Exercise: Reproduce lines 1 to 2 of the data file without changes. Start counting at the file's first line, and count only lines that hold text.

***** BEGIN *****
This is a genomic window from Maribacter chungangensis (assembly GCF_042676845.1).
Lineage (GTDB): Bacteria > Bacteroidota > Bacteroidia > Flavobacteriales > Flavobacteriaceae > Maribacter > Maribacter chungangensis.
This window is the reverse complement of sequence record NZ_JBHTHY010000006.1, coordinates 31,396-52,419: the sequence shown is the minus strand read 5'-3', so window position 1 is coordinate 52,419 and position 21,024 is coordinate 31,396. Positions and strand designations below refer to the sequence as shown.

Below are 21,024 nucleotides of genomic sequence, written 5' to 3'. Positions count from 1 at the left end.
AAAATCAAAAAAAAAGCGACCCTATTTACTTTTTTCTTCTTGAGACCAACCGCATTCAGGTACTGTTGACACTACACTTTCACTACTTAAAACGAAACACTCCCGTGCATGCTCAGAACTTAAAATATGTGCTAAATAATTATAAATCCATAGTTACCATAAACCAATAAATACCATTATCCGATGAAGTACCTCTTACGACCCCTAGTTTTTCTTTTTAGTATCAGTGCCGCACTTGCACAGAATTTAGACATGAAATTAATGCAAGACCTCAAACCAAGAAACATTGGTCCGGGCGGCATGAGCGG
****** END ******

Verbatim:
This is a genomic window from Maribacter chungangensis (assembly GCF_042676845.1).
Lineage (GTDB): Bacteria > Bacteroidota > Bacteroidia > Flavobacteriales > Flavobacteriaceae > Maribacter > Maribacter chungangensis.